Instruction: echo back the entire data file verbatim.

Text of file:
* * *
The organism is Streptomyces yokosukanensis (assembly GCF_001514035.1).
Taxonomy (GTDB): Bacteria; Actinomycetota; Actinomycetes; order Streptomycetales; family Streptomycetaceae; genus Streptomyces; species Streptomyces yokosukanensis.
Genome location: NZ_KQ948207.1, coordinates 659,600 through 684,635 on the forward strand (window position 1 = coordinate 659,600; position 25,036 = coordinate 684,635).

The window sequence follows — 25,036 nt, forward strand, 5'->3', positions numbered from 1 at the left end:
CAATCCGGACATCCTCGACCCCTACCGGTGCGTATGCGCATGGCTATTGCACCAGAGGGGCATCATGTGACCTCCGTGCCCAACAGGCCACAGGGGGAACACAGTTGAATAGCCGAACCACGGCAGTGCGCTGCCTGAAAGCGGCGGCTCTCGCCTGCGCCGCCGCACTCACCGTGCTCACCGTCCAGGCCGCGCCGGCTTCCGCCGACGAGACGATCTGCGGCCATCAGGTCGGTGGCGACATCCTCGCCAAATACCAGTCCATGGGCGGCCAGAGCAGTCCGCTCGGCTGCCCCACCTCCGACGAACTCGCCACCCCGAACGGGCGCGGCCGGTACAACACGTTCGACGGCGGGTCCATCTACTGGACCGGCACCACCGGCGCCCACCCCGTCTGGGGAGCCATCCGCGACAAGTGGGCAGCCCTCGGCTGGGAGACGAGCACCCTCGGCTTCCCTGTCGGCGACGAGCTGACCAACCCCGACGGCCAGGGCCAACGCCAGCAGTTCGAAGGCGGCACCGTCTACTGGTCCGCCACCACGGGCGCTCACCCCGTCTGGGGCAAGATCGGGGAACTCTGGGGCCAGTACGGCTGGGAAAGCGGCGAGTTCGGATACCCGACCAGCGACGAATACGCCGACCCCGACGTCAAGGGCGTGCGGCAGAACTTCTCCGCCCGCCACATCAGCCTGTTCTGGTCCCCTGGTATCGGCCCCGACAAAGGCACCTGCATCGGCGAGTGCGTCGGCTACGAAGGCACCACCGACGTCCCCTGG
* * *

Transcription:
The organism is Streptomyces yokosukanensis (assembly GCF_001514035.1).
Taxonomy (GTDB): Bacteria; Actinomycetota; Actinomycetes; order Streptomycetales; family Streptomycetaceae; genus Streptomyces; species Streptomyces yokosukanensis.
Genome location: NZ_KQ948207.1, coordinates 659,600 through 684,635 on the forward strand (window position 1 = coordinate 659,600; position 25,036 = coordinate 684,635).

The window sequence follows — 25,036 nt, forward strand, 5'->3', positions numbered from 1 at the left end:
CAATCCGGACATCCTCGACCCCTACCGGTGCGTATGCGCATGGCTATTGCACCAGAGGGGCATCATGTGACCTCCGTGCCCAACAGGCCACAGGGGGAACACAGTTGAATAGCCGAACCACGGCAGTGCGCTGCCTGAAAGCGGCGGCTCTCGCCTGCGCCGCCGCACTCACCGTGCTCACCGTCCAGGCCGCGCCGGCTTCCGCCGACGAGACGATCTGCGGCCATCAGGTCGGTGGCGACATCCTCGCCAAATACCAGTCCATGGGCGGCCAGAGCAGTCCGCTCGGCTGCCCCACCTCCGACGAACTCGCCACCCCGAACGGGCGCGGCCGGTACAACACGTTCGACGGCGGGTCCATCTACTGGACCGGCACCACCGGCGCCCACCCCGTCTGGGGAGCCATCCGCGACAAGTGGGCAGCCCTCGGCTGGGAGACGAGCACCCTCGGCTTCCCTGTCGGCGACGAGCTGACCAACCCCGACGGCCAGGGCCAACGCCAGCAGTTCGAAGGCGGCACCGTCTACTGGTCCGCCACCACGGGCGCTCACCCCGTCTGGGGCAAGATCGGGGAACTCTGGGGCCAGTACGGCTGGGAAAGCGGCGAGTTCGGATACCCGACCAGCGACGAATACGCCGACCCCGACGTCAAGGGCGTGCGGCAGAACTTCTCCGCCCGCCACATCAGCCTGTTCTGGTCCCCTGGTATCGGCCCCGACAAAGGCACCTGCATCGGCGAGTGCGTCGGCTACGAAGGCACCACCGACGTCCCCTGG